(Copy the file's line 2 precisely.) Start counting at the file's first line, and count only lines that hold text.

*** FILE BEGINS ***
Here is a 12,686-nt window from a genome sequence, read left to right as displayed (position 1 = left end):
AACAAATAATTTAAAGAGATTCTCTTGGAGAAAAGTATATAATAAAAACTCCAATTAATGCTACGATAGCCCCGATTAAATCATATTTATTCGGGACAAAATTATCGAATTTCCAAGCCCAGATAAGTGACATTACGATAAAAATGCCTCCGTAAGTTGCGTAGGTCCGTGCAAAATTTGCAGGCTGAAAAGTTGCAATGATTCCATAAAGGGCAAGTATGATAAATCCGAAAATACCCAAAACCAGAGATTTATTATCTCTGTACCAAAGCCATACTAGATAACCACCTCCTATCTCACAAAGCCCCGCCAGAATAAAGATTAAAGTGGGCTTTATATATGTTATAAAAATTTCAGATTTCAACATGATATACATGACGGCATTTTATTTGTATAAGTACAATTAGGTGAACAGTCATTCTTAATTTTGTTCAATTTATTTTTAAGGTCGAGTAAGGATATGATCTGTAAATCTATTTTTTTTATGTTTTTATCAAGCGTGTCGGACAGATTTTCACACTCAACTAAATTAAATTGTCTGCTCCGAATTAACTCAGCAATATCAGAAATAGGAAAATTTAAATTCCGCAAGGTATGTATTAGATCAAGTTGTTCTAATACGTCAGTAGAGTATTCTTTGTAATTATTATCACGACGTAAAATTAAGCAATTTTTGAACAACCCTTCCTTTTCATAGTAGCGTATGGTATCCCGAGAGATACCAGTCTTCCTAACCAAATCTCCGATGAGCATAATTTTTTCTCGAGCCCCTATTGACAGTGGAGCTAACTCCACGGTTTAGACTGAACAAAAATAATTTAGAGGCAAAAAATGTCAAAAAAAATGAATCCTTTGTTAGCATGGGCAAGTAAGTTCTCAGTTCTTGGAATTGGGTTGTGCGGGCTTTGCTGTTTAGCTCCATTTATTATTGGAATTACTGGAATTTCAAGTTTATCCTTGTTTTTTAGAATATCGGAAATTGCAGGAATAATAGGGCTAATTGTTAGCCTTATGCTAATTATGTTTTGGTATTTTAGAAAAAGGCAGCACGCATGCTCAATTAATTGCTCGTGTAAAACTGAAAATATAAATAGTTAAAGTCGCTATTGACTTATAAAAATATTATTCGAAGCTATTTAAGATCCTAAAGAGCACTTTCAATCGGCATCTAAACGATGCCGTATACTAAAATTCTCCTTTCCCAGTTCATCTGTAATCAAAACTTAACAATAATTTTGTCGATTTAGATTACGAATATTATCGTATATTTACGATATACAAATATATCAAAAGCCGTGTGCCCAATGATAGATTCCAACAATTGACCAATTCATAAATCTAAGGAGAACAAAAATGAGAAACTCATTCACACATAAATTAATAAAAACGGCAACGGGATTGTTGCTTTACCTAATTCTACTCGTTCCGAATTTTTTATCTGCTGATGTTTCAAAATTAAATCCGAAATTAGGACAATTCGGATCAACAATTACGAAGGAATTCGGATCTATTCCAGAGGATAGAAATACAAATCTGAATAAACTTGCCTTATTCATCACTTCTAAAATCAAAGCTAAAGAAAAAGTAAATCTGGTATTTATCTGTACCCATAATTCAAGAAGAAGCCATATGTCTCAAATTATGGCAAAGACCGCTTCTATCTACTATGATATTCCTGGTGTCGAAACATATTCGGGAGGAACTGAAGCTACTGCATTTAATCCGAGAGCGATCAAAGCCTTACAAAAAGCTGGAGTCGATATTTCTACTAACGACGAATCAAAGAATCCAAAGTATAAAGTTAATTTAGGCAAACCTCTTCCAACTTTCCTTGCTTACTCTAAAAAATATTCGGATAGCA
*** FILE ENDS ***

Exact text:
AACAAATAATTTAAAGAGATTCTCTTGGAGAAAAGTATATAATAAAAACTCCAATTAATGCTACGATAGCCCCGATTAAATCATATTTATTCGGGACAAAATTATCGAATTTCCAAGCCCAGATAAGTGACATTACGATAAAAATGCCTCCGTAAGTTGCGTAGGTCCGTGCAAAATTTGCAGGCTGAAAAGTTGCAATGATTCCATAAAGGGCAAGTATGATAAATCCGAAAATACCCAAAACCAGAGATTTATTATCTCTGTACCAAAGCCATACTAGATAACCACCTCCTATCTCACAAAGCCCCGCCAGAATAAAGATTAAAGTGGGCTTTATATATGTTATAAAAATTTCAGATTTCAACATGATATACATGACGGCATTTTATTTGTATAAGTACAATTAGGTGAACAGTCATTCTTAATTTTGTTCAATTTATTTTTAAGGTCGAGTAAGGATATGATCTGTAAATCTATTTTTTTTATGTTTTTATCAAGCGTGTCGGACAGATTTTCACACTCAACTAAATTAAATTGTCTGCTCCGAATTAACTCAGCAATATCAGAAATAGGAAAATTTAAATTCCGCAAGGTATGTATTAGATCAAGTTGTTCTAATACGTCAGTAGAGTATTCTTTGTAATTATTATCACGACGTAAAATTAAGCAATTTTTGAACAACCCTTCCTTTTCATAGTAGCGTATGGTATCCCGAGAGATACCAGTCTTCCTAACCAAATCTCCGATGAGCATAATTTTTTCTCGAGCCCCTATTGACAGTGGAGCTAACTCCACGGTTTAGACTGAACAAAAATAATTTAGAGGCAAAAAATGTCAAAAAAAATGAATCCTTTGTTAGCATGGGCAAGTAAGTTCTCAGTTCTTGGAATTGGGTTGTGCGGGCTTTGCTGTTTAGCTCCATTTATTATTGGAATTACTGGAATTTCAAGTTTATCCTTGTTTTTTAGAATATCGGAAATTGCAGGAATAATAGGGCTAATTGTTAGCCTTATGCTAATTATGTTTTGGTATTTTAGAAAAAGGCAGCACGCATGCTCAATTAATTGCTCGTGTAAAACTGAAAATATAAATAGTTAAAGTCGCTATTGACTTATAAAAATATTATTCGAAGCTATTTAAGATCCTAAAGAGCACTTTCAATCGGCATCTAAACGATGCCGTATACTAAAATTCTCCTTTCCCAGTTCATCTGTAATCAAAACTTAACAATAATTTTGTCGATTTAGATTACGAATATTATCGTATATTTACGATATACAAATATATCAAAAGCCGTGTGCCCAATGATAGATTCCAACAATTGACCAATTCATAAATCTAAGGAGAACAAAAATGAGAAACTCATTCACACATAAATTAATAAAAACGGCAACGGGATTGTTGCTTTACCTAATTCTACTCGTTCCGAATTTTTTATCTGCTGATGTTTCAAAATTAAATCCGAAATTAGGACAATTCGGATCAACAATTACGAAGGAATTCGGATCTATTCCAGAGGATAGAAATACAAATCTGAATAAACTTGCCTTATTCATCACTTCTAAAATCAAAGCTAAAGAAAAAGTAAATCTGGTATTTATCTGTACCCATAATTCAAGAAGAAGCCATATGTCTCAAATTATGGCAAAGACCGCTTCTATCTACTATGATATTCCTGGTGTCGAAACATATTCGGGAGGAACTGAAGCTACTGCATTTAATCCGAGAGCGATCAAAGCCTTACAAAAAGCTGGAGTCGATATTTCTACTAACGACGAATCAAAGAATCCAAAGTATAAAGTTAATTTAGGCAAACCTCTTCCAACTTTCCTTGCTTACTCTAAAAAATATTCGGATAGCA